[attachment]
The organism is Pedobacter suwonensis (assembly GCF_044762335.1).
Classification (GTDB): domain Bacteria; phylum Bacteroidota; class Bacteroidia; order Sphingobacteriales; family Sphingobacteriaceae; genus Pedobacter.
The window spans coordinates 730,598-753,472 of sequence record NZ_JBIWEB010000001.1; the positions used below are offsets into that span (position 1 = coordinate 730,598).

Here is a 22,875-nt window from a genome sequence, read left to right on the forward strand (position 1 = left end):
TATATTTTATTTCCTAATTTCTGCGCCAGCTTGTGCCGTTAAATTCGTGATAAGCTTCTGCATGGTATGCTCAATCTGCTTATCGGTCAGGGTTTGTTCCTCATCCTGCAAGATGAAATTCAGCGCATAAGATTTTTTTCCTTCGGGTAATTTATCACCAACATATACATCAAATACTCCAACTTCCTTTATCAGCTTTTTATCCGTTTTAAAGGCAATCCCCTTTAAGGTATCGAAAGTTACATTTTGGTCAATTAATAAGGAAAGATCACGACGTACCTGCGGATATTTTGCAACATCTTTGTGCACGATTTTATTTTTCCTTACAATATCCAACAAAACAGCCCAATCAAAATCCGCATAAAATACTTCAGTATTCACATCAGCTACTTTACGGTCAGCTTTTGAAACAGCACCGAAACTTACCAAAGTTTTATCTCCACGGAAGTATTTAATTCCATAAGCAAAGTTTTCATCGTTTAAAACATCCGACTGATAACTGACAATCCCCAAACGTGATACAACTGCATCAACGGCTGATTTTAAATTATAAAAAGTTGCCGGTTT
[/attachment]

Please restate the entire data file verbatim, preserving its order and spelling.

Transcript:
The organism is Pedobacter suwonensis (assembly GCF_044762335.1).
Classification (GTDB): domain Bacteria; phylum Bacteroidota; class Bacteroidia; order Sphingobacteriales; family Sphingobacteriaceae; genus Pedobacter.
The window spans coordinates 730,598-753,472 of sequence record NZ_JBIWEB010000001.1; the positions used below are offsets into that span (position 1 = coordinate 730,598).

Here is a 22,875-nt window from a genome sequence, read left to right on the forward strand (position 1 = left end):
TATATTTTATTTCCTAATTTCTGCGCCAGCTTGTGCCGTTAAATTCGTGATAAGCTTCTGCATGGTATGCTCAATCTGCTTATCGGTCAGGGTTTGTTCCTCATCCTGCAAGATGAAATTCAGCGCATAAGATTTTTTTCCTTCGGGTAATTTATCACCAACATATACATCAAATACTCCAACTTCCTTTATCAGCTTTTTATCCGTTTTAAAGGCAATCCCCTTTAAGGTATCGAAAGTTACATTTTGGTCAATTAATAAGGAAAGATCACGACGTACCTGCGGATATTTTGCAACATCTTTGTGCACGATTTTATTTTTCCTTACAATATCCAACAAAACAGCCCAATCAAAATCCGCATAAAATACTTCAGTATTCACATCAGCTACTTTACGGTCAGCTTTTGAAACAGCACCGAAACTTACCAAAGTTTTATCTCCACGGAAGTATTTAATTCCATAAGCAAAGTTTTCATCGTTTAAAACATCCGACTGATAACTGACAATCCCCAAACGTGATACAACTGCATCAACGGCTGATTTTAAATTATAAAAAGTTGCCGGTTT